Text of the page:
Category Archives: Good Reads

A Beautiful Game by Mark Nicholas

 A semi-autobiography and  the winner of The Cricket Society/MCC Book of the Year for 2017, A Beautiful Game was worth the time it took to read it. Mark Nicholas gives a very readable account  of his playing career, nearly two decades with Hampshire; the early years in the 2nd XIs  running errands for the first team and generally looking up to playing greatness, to the decade when he was captain of his county,  narrowly missing out on becoming England captain in 1988 at one point.

While this part of the book is likely to be of most interest to those who remember him playing, he is frank, disarmingly so at times, about key relationships with his team-mates, a fund of good stories and generally draws the reader into how he sees things well. He is also good on his playing triumphs, Hampshire eventually got to a Lord’s one-day final under his leadership (they were the 17th county to do so), the near misses (a Championship in the mid-80s in particular) and the days when things went badly (most notably in a match against a Pakistani touring team). His account of Robin Smith’s struggles with alcohol and depression after his playing career was over was written with great heart.

The writing is full-on for much of the book, which achieves its dramatic effect in the telling of his encounter with Kerry Packer that helped set his media career on its way in Australia, the re-telling of  the 2005 Ashes series and also in his comments on the game’s greats. In relation to his playing career the built environs of domestic English cricket were, by contrast, sometimes rather modest; the dressing room for the home players at Southampton for example the small cottage in the photos above (the visiting team a room behind opposite the gents used by members).

In a career lasting some forty or so years in the game, some things of course, as the saying goes, could have gone even better. He played a prominent role in Hampshire’s  move to the Rose Bowl, the development  of a purpose built ‘England outground’, a risky venture, that over the years has been rather fraught financially and  overall it seems to have been a less happy change than, say, the relocation of Southampton FC to St Mary’s.

The final chapter, his crystal ball, is thought-provoking. CLR James argued that cricket, its people should be seen in societal context; WG Grace a figure produced by Victorian England, the  market reforms on the sub-continent of the early 1990s and the rapid growth that followed background context for Lalit  Modhi and the IPL. In the last decade the Indian economy has more than doubled in size, that of this country has not and the monies from the media rights deal negotiated by the BCCI  this year were about twice those announced by the ECB; left to market forces the future of cricket, it seems fair to say, is likely to be what the sub-continent wants.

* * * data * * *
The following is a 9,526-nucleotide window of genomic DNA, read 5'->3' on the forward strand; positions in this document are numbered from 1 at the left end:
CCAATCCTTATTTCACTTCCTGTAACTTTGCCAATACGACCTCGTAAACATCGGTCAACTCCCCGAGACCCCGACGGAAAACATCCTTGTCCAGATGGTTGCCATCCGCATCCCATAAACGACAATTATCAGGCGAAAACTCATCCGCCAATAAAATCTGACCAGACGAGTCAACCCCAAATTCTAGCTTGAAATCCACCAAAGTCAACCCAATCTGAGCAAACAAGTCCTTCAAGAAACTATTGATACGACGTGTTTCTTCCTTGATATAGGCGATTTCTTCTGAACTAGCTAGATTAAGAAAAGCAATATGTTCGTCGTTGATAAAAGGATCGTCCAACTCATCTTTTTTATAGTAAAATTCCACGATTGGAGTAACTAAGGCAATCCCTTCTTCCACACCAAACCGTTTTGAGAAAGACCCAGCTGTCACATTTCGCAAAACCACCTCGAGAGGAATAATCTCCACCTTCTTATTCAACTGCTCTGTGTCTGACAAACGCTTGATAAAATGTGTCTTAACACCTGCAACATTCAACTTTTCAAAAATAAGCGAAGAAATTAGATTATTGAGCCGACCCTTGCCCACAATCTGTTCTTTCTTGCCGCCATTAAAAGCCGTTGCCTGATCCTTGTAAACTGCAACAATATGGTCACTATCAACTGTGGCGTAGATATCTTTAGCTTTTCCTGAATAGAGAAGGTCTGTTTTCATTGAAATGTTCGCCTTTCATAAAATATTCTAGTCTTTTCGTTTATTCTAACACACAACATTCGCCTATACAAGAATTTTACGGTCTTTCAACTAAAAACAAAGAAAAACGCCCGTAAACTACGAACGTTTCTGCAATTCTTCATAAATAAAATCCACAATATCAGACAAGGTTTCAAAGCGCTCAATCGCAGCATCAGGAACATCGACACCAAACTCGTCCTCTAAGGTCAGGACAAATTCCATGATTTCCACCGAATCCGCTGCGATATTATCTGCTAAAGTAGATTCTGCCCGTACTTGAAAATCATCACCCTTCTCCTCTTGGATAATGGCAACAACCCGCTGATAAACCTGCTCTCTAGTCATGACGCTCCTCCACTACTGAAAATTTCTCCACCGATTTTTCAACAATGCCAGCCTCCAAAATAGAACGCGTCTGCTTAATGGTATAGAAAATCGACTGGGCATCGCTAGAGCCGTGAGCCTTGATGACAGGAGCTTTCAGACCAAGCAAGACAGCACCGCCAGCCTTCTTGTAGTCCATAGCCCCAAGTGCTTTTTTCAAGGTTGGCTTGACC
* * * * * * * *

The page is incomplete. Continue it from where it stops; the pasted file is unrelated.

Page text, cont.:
A member of cricket’s global media,  he appears to tacitly accept this and his view of things contrasts rather with those in this country who see the longer form of the game as being above T20 cricket, and who might also see the ECB’s revenue generation from overseas markets as being decidedly two-edged. He comments on a structure for Test match cricket, which seems largely uncontroversial and likely to be quite widely welcomed,  other things, four days for a Test and his support for a city based T20 competition are or have been contentious; England, he comments, desperately wants an equivalent to the Big Bash. The  point of a crystal ball, is of course, to try and shape the future, as much as to see into it, and reading the final chapter does rather prompt the question as to how much of England there now is in the Englishman that wrote it?

 

 

 

 

 

Summer’s Crown by Stephen Chalke

A beautifully illustrated book, written with great clarity by a hugely well-informed author; part social history, although as much as anything the strength of the book is the character portrayals of the players who played the game in different eras, individuals as different as Brian Close and Shane Warne for example. The format of the book, picking out particular performances and matches, teams in particular seasons works well; it is just a pity that many of the grounds that appear in the book are no longer in use by county teams.

It is the story of a competition which in the parlance of modern analysts is not particularly well-balanced; Surrey, Middlesex and Yorkshire have been champions in roughly half the years it has been played, three counties have still to win it and a fourth, Derbyshire, won  it once, before WWII. To some extent this seems to have been rectified in the modern era with the arrival of one-day competitions in the 1960s, and the history of the competition has surely been more interesting, happier, as the number of winners has increased over the years.